Synopsis: Seismicity detection and characterization of the Ft. Worth Basin
Project Status: active
Funding Source: 100% TexNet and other sources
Research Leaders: Heather DeShon, Cliff Frohlich
Project Start: 3Q2015
Project Interface: Project closely interfaces with Texas Seismicity Studies, Faults and Geomodels, Basin-Scale Assessment of Fault Reactivation and Seismicity Potential, Seismic Hazard and Risk Assessment - Shaking Intensity, and Multi-Institutional and Industrial Collaboration for Geomechanical and Seismicity Assessment of the Ft. Worth Basin
Expected research outcomes:
- EQ source spectra
- EQ ground motions, local attenuation
- EQ data for determining shake maps
- EQ data to improve Vs30 maps in north Texas
Seismology research is an important component of TexNet and CISR and it complements and supports the other research elements. Detailed spatial and temporal earthquake observations provide rich datasets to investigate the physics of faulting – essential to all of the other components of the integrated research plan. Seismicity in the Ft. Worth Basin proximal to the population centers of the DFW area constitute a high priority for near-term study.
To understand the nature, causal processes, and associated hazard of recent North Texas earthquake sequences, local observations from temporary seismic networks are essential. Currently SMU operates a 30+ station local network with instrumentation provided by SMU, IRIS and USGS. Data are available in near real-time through the IRIS Data Management Center (DMC). Stations are currently deployed to monitor the 2013-15 Azle swarm, the 2014-2015 Irving/Dallas swarm, and the 2015 M4 Venus sequence. Past deployments include the DFW International Airport and 2009-2010 Cleburne sequences. Under other funding, SMU produces a 1-3 day delayed earthquake catalog to collaborators, including Richter magnitude estimates; fault studies of Azle and Irving sequences using double-difference location and tomographic imaging approaches and focal mechanisms calculations; and analysis of active source data and fault structure in the Fort Worth Basin. Deployment of TexNet permanent and portable seismic stations with replace and/or augment this existing network beginning in mid-2016.
More detailed earthquake source characterization is needed, however, to understand the similarity and differences between recently reactivated intraplate faults in Texas and active seismic zones. These studies, to be conducted by a postdoctoral researcher and a graduate student, aim to systematically document source parameters (seismic moment, stress drop, radiated energy), explore earthquake scaling relationships, and calibrate Fort Worth Basin local magnitudes with moment.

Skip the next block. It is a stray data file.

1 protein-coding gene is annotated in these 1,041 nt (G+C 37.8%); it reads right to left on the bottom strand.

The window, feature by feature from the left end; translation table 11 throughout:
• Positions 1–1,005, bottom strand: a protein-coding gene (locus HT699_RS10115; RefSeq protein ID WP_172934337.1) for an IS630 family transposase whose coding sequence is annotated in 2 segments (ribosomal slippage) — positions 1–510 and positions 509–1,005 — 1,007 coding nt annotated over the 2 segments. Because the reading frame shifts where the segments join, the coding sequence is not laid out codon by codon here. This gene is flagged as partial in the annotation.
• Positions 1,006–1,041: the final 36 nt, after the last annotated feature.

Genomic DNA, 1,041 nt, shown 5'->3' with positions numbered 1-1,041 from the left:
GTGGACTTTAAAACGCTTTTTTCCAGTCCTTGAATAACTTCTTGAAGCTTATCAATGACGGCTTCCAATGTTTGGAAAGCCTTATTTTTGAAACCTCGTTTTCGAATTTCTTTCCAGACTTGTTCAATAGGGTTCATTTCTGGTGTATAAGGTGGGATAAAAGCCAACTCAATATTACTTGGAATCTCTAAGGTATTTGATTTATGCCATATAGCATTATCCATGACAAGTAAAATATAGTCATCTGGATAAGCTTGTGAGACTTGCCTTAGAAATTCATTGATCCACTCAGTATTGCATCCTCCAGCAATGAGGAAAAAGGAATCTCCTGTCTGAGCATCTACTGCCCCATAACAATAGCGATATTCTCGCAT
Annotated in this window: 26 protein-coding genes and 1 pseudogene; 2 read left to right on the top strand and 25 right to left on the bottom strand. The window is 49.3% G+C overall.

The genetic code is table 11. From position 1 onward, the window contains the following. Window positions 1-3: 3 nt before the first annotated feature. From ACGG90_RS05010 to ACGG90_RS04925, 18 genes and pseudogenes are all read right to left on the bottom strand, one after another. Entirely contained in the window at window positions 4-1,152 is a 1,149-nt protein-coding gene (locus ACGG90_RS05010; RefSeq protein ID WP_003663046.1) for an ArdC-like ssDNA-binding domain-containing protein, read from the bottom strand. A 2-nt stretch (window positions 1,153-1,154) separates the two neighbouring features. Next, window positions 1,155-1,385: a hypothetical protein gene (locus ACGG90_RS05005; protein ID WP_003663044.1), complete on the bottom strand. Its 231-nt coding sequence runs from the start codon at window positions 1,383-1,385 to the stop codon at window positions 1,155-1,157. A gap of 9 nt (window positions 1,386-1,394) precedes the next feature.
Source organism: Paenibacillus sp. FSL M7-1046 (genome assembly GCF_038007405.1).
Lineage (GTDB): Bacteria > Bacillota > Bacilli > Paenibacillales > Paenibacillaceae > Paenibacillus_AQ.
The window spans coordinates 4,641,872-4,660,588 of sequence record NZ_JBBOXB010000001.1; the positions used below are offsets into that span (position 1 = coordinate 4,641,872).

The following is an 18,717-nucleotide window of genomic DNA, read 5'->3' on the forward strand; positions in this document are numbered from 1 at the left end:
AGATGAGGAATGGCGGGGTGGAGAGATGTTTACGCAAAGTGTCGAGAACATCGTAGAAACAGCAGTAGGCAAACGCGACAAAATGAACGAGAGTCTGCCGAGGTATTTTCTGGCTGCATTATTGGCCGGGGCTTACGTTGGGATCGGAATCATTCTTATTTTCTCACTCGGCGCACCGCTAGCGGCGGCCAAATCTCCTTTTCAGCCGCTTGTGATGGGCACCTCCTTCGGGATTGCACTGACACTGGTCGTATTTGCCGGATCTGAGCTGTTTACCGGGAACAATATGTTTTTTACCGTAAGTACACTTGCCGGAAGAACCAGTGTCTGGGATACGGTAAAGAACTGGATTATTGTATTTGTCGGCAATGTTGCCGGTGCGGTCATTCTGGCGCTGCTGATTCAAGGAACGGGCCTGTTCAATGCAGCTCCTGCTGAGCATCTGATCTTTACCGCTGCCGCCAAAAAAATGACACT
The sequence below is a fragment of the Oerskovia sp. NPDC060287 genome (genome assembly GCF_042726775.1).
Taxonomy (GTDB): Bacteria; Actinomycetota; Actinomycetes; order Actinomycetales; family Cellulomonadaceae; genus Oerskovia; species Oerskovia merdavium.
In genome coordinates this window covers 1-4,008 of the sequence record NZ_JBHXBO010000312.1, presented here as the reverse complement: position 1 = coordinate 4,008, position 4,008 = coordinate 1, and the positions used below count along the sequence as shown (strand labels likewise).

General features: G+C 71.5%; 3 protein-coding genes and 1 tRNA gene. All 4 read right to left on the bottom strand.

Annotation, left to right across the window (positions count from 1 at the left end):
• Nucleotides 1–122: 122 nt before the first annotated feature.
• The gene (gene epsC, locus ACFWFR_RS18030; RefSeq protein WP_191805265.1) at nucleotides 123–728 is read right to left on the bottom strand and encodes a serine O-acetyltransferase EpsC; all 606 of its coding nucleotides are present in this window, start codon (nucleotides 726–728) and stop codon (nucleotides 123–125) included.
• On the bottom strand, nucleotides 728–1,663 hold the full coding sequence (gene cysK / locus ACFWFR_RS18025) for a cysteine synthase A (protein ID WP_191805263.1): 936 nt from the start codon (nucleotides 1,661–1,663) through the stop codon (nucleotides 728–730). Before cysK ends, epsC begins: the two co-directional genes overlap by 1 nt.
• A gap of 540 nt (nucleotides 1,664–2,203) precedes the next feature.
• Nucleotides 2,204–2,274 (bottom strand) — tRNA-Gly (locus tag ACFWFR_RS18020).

As part of the proposed work, we will produce source spectra, ground motions, and a local attenuation relationship that will aid other TexNet-CISR projects. This project is focused more holistically on Texas. A hypothesis to be directly tested with this work is that induced earthquakes lead to a reduced stress drop when compared to non-induced earthquakes.
Two additional avenues of research derive from the products proposed here or may be pursued through other funding. The first is use of high-resolution differential times produced via waveform correlation to calculated in-situ Vp/Vs. The ratio of compressional to shear velocity is sensitive to the presence of fluids. Anomalous Vp/Vs ratios along active faults in the Fort Worth Basin may provide important information on causal processes. Currently, De Shon (SMU), Walter (UT), and Brudzinski (Miami-Ohio) are conducting waveform correlation and/or template matching studies of North Texas earthquakes that produce high-resolution differential times for this type of study. The second avenue of research is calculation of temporal or spatial b-value variability. Once local magnitudes are properly calibrated, we can conduct high-resolution b-value studies. One hypothesis to be tested is that faulting in the Ellenburger limestone has higher b-values (more smaller earthquakes than expected relative to larger earthquakes) while faulting in the basement follows tectonic b-value scaling (b-value ~1).